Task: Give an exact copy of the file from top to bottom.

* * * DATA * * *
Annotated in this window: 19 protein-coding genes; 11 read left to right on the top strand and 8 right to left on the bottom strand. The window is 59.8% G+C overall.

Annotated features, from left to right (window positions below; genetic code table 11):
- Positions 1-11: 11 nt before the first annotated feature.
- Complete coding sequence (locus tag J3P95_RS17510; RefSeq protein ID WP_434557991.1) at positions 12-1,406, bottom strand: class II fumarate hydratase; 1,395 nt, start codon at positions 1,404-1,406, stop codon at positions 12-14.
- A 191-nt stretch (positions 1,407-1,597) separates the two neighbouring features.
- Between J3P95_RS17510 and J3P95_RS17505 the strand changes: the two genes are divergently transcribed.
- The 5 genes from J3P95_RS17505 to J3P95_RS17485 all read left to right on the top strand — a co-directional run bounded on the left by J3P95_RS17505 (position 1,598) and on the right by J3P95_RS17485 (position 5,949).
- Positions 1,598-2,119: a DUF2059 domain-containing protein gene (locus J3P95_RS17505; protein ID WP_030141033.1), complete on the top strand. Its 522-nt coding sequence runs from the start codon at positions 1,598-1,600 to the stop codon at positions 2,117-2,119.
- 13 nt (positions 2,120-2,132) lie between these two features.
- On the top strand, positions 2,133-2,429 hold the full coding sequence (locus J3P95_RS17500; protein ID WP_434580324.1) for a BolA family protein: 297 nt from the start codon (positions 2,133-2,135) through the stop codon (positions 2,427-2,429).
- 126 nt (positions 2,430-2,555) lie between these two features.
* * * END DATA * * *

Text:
Annotated in this window: 19 protein-coding genes; 11 read left to right on the top strand and 8 right to left on the bottom strand. The window is 59.8% G+C overall.

Annotated features, from left to right (window positions below; genetic code table 11):
- Positions 1-11: 11 nt before the first annotated feature.
- Complete coding sequence (locus tag J3P95_RS17510; RefSeq protein ID WP_434557991.1) at positions 12-1,406, bottom strand: class II fumarate hydratase; 1,395 nt, start codon at positions 1,404-1,406, stop codon at positions 12-14.
- A 191-nt stretch (positions 1,407-1,597) separates the two neighbouring features.
- Between J3P95_RS17510 and J3P95_RS17505 the strand changes: the two genes are divergently transcribed.
- The 5 genes from J3P95_RS17505 to J3P95_RS17485 all read left to right on the top strand — a co-directional run bounded on the left by J3P95_RS17505 (position 1,598) and on the right by J3P95_RS17485 (position 5,949).
- Positions 1,598-2,119: a DUF2059 domain-containing protein gene (locus J3P95_RS17505; protein ID WP_030141033.1), complete on the top strand. Its 522-nt coding sequence runs from the start codon at positions 1,598-1,600 to the stop codon at positions 2,117-2,119.
- 13 nt (positions 2,120-2,132) lie between these two features.
- On the top strand, positions 2,133-2,429 hold the full coding sequence (locus J3P95_RS17500; protein ID WP_434580324.1) for a BolA family protein: 297 nt from the start codon (positions 2,133-2,135) through the stop codon (positions 2,427-2,429).
- 126 nt (positions 2,430-2,555) lie between these two features.